Bluehost is the WP #1 recommendation mostly because of their ease of use as they provide 1-click WordPress Install for FREE that will help you get your website up and running in less than 5 minutes; If you want to know more about this feature, check out this page (on there, you’ll learn how to get Bluehost cheap hosting + WordPress CMS + Free Domain + Free SSL + No Ads for $2.95 instead of getting the same thing at wordpress.com for $25).

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Starting off with Bluehost will only set you back a few bucks per month if you go with the cheapest of the four available shared hosting plans. You don’t have to worry too much when it’s time to upgrade because the price difference between the various tiers is pretty small. You’ll only come across a slightly more significant price bump when you upgrade from the third to the final package. However, you should already start making some money by that point so the investment will be well worth it.

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Update January 2020: Also, before you buy the preferred hosting for your website, make sure to click here to see the latest promotional offers that they offer in January 2020 (after clicking, the latest promotional discount of 65% will be self-applied at check-out). We will update this article as soon as the promotional offer changes or if they get a better one, but as of right now this is the best deal you can find.
Virtual private servers yield the utmost flexibility at a cost-effective price point. Some of the most performant and popular websites in the world are powered by VPS hosting, and the same can be said of the WordPress platform. From the New York Post and Fortune.com to Spotify and Beyonce.com, millions of websites run on WordPress. HostingAdvice is backed by a virtual server and managed via the WordPress platform. It's a match made in hosting heaven.
Bluehost, on the other hand, is a lot more open and allows you to use any CMS you like. As mentioned before, the company works well and recommends WordPress(.org) but ultimately the choice is up to you. Bluehost simply provides hosting services and offers to help you set up your website, but you have the final say over where or how you want to go about doing that. Bluehost makes it very easy for beginners by offering “one-click WordPress install”, you can read more about this feature here – it basically helps you launch your website with one click, in less than 5 minutes.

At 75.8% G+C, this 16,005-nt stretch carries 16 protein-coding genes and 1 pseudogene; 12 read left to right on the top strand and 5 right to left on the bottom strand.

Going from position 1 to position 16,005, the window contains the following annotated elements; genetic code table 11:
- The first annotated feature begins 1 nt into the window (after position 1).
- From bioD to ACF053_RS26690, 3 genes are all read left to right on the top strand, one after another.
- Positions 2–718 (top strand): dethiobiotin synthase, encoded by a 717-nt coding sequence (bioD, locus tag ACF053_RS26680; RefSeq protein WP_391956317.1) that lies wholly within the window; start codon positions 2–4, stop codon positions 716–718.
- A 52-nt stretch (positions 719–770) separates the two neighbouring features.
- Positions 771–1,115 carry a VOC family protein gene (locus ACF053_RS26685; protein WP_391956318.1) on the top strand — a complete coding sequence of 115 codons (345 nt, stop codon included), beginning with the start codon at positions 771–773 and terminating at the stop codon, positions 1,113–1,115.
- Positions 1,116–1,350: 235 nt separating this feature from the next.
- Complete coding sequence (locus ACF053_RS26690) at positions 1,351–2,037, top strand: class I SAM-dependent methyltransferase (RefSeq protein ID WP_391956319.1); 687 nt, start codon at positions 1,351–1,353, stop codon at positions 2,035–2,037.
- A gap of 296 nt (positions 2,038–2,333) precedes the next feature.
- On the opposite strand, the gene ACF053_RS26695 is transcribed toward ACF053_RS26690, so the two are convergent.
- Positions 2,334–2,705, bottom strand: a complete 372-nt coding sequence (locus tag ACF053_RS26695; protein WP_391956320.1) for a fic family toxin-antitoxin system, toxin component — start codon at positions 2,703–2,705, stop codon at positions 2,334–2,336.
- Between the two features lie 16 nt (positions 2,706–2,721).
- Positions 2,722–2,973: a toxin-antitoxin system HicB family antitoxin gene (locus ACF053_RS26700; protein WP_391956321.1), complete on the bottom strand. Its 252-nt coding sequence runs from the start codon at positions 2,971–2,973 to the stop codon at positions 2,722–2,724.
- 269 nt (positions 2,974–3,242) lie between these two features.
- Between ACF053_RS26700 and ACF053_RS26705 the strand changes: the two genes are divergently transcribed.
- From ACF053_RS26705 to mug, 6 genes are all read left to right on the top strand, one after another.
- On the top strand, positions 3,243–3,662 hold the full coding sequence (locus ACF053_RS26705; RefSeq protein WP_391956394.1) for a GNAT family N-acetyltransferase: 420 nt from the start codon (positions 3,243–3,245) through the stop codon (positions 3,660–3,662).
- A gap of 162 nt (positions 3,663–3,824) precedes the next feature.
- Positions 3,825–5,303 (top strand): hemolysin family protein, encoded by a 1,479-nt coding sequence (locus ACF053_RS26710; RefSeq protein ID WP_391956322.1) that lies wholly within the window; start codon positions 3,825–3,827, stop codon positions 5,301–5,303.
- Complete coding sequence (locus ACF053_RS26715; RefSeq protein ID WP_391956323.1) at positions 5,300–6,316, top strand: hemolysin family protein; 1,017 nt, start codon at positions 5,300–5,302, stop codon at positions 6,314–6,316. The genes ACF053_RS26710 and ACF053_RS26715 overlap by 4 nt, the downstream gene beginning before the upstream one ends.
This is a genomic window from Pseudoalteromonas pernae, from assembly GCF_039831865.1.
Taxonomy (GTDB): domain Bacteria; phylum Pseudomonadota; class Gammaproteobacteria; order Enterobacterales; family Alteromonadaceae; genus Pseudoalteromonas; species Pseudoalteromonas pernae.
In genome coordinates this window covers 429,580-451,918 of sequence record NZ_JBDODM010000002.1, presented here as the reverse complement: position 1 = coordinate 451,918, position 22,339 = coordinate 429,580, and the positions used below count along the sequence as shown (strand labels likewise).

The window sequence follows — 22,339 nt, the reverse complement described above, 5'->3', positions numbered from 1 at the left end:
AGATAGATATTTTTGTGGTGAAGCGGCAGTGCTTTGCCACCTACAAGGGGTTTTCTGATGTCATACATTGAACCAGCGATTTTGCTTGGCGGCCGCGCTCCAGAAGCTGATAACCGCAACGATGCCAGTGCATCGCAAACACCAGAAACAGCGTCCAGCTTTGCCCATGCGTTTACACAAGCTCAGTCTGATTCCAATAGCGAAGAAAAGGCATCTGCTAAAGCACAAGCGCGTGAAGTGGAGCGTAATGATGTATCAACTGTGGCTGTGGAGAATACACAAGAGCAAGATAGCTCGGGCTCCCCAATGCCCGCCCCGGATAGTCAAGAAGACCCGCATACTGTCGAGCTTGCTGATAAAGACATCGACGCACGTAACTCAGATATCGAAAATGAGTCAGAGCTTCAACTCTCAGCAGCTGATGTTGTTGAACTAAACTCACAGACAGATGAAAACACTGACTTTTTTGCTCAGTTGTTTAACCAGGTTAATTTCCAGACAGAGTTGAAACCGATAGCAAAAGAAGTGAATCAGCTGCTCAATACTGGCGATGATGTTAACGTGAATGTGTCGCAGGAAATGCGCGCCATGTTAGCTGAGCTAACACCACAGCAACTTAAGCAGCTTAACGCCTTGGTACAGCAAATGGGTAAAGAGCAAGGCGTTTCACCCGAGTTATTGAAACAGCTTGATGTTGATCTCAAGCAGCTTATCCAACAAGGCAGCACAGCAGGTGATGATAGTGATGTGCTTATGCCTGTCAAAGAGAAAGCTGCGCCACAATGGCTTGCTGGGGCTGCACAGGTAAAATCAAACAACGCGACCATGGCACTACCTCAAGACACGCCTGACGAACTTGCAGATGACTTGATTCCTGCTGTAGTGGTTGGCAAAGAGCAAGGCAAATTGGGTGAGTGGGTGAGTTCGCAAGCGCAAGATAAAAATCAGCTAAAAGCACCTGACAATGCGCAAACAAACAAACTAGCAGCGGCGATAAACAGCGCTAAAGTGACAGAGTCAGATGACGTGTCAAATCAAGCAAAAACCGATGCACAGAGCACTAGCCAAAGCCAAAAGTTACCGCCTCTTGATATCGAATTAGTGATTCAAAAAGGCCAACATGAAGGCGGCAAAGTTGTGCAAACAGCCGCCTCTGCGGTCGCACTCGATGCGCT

Bluehost, on the other hand, is a lot more open and allows you to use any CMS you like. As mentioned before, the company works well and recommends WordPress(.org) but ultimately the choice is up to you. Bluehost simply provides hosting services and offers to help you set up your website, but you have the final say over where or how you want to go about doing that. Bluehost makes it very easy for beginners by offering “one-click WordPress install”, you can read more about this feature here – it basically helps you launch your website with one click, in less than 5 minutes.
About Blog Welcome to Organizing Homelife and thanks for visiting! I'm Ginny, the owner and creator of this blog. I enjoy organizing, planning, DIY projects, decorating, creating printables, graphic design and a touch of web design.Organizing Homelife is a blog devoted to encouraging you in your pursuit of orderly home management. Since Aug 2011 Blog organizinghomelife.com/blog  

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Before making a quick decision, we thought we would install the rail to get a good idea of how far away from the wall the door would hang, and if the trim would interfere with it at all. Bryan easily had the rail installed in less than an hour and didn't even call me in to help (using the included installation instructions). Yay Bryan! Except I was instantly confused by the placement of the rail. He used the large bolts that came with the rail kit and installed them directly into the wall studs. Which made complete sense. But, this meant that the rail didn't go all the way to the corner of the room (it was just an inch or two short). If you want to be extremely specific about the rail placement, then you actually need to install a ledger board into the studs first, and then the rail can be installed anywhere into the ledger. Bryan knew I didn't want to use a ledger board if I could help it, so he just assumed going into the studs was the answer. But then I wasn't sure if I loved that the hardware didn't land exactly into the corner. And that led to another decision to make.
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